I mean, how else would you expect somebody who has skin in a matter to rule for it? So, while the central banks under plain sight hid the benefits of more money in the economy as a stimulator of demand through the purchase of securities in the open market by the central banks, economists created a list of repercussions that this action had on the economy in the longer run. This has been the ultimate reason for this huge debate around quantitative easing because the real question is if the benefits overweigh the costs or vice- versa?

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We have enough literature revolving their analysis around the question posed above, and more often than not, conflict of interest results in a picture more inflated than we may, in reality, be led to believe. Think of it as how the benefits of quantitative easing are reported in terms of the effect it has had on the change in output and inflation after the economic slowdown since the primary target areas of these unconventional policy actions are these mentioned parameters only.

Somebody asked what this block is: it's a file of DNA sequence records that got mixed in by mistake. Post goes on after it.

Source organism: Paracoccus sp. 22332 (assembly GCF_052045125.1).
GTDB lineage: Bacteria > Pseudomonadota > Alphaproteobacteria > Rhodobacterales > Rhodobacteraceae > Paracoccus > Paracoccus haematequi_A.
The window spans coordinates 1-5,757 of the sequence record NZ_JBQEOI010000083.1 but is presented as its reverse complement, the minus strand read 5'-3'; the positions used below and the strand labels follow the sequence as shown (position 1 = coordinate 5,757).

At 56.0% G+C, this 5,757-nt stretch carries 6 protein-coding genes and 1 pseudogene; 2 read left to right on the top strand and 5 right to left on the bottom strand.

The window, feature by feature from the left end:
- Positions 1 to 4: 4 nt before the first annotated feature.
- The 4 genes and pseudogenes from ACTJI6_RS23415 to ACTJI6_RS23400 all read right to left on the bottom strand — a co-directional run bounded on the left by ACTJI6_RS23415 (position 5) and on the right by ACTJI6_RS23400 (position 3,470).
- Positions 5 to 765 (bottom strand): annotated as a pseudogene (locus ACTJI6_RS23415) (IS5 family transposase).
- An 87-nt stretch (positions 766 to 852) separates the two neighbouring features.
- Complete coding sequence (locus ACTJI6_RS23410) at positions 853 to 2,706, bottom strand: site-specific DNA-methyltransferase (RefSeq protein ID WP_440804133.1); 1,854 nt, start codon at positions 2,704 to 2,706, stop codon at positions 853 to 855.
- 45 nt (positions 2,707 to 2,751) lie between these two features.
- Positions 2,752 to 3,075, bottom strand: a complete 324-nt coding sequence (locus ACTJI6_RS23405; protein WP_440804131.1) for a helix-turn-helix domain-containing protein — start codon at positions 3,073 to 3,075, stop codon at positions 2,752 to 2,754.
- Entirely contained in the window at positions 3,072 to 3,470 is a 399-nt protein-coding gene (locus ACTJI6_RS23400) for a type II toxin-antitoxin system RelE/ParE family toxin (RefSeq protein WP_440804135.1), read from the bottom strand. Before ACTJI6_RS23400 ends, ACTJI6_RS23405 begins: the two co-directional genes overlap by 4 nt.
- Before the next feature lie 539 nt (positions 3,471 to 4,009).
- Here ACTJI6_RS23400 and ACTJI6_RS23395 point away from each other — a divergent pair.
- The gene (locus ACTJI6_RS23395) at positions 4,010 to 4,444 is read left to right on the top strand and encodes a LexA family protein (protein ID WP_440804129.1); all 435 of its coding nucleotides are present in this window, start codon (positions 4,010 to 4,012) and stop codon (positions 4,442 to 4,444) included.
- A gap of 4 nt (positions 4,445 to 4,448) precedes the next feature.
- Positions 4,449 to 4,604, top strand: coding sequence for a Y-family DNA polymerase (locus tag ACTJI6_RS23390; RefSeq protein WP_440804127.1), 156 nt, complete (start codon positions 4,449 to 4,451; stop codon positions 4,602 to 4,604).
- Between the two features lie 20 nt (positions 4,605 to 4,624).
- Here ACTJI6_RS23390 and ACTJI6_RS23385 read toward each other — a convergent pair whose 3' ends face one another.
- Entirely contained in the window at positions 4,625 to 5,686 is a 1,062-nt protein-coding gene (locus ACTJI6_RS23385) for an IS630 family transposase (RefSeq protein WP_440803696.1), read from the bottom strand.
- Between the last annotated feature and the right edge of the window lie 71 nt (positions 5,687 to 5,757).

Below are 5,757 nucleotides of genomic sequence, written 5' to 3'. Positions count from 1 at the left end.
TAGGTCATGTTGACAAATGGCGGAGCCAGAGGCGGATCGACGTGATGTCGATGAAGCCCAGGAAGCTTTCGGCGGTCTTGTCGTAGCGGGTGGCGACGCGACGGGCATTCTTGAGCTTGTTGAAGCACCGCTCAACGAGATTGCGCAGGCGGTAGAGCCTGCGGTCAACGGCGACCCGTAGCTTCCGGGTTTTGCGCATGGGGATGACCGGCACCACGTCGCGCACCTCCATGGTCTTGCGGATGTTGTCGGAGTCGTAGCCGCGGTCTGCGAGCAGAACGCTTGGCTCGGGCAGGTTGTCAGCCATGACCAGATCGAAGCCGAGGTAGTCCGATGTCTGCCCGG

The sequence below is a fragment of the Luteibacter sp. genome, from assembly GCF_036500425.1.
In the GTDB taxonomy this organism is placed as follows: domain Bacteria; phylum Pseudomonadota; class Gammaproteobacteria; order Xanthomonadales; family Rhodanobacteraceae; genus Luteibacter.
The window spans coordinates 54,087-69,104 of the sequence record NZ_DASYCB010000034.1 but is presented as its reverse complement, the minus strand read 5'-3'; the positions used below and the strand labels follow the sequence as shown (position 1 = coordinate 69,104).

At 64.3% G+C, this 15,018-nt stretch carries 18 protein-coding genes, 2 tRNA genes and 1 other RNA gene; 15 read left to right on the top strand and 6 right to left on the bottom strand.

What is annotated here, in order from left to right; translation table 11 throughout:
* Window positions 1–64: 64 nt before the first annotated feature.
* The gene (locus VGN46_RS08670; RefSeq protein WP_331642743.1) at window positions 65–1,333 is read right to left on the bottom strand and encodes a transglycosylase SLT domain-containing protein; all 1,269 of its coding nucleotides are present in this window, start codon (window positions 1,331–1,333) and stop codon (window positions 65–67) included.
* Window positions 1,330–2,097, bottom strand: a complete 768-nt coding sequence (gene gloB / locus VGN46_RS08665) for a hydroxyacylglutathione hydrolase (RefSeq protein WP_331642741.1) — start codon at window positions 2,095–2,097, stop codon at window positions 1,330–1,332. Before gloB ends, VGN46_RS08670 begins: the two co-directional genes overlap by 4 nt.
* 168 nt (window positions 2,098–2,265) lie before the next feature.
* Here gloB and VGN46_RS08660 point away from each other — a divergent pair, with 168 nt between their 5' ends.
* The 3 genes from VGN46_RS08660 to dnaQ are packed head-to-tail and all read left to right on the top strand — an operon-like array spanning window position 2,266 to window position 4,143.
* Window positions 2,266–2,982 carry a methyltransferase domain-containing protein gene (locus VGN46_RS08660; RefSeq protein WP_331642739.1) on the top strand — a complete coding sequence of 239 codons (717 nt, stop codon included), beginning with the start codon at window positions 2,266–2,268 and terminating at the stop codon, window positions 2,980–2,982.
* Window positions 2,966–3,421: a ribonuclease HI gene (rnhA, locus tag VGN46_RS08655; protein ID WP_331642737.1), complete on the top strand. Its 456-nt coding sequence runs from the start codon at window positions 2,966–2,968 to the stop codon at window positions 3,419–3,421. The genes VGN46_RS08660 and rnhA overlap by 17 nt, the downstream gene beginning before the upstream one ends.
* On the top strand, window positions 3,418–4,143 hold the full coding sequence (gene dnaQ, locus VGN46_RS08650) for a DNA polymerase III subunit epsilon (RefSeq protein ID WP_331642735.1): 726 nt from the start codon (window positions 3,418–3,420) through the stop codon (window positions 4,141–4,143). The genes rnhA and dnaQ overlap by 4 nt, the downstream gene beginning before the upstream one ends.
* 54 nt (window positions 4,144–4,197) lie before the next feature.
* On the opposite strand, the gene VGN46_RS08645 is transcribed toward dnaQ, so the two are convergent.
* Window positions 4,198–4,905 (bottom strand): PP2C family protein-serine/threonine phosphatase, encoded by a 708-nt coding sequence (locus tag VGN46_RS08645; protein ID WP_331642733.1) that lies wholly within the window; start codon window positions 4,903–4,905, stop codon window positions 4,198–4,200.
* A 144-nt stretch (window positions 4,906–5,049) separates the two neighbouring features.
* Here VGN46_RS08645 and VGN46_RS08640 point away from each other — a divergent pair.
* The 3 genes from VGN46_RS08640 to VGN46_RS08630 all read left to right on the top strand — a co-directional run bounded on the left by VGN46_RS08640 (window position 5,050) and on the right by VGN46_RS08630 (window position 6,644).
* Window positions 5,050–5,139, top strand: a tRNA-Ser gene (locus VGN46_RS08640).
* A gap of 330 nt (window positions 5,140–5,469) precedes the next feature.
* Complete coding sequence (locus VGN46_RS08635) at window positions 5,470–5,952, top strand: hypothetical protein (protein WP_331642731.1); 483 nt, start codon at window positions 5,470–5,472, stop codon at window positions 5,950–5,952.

To corroborate the statement of this rosier than a true picture, an analysis of the impact measured by independent economic institutions of quantitative easing on output and that of the banks’ assessment would suffice. A report published by the Chicago education booth revealed this analysis by stating that the amount of impact on output as a result of the quantitative easing mechanism put in place peaked at 0.7 percentage points higher when calculated by the Central Bank authors than by those assessed by independent analysts.

It eventually went ahead to analyse the results in 2018, which showed the Central Bank assessments to be 0.5 percentage points larger than those of independent organisation reports.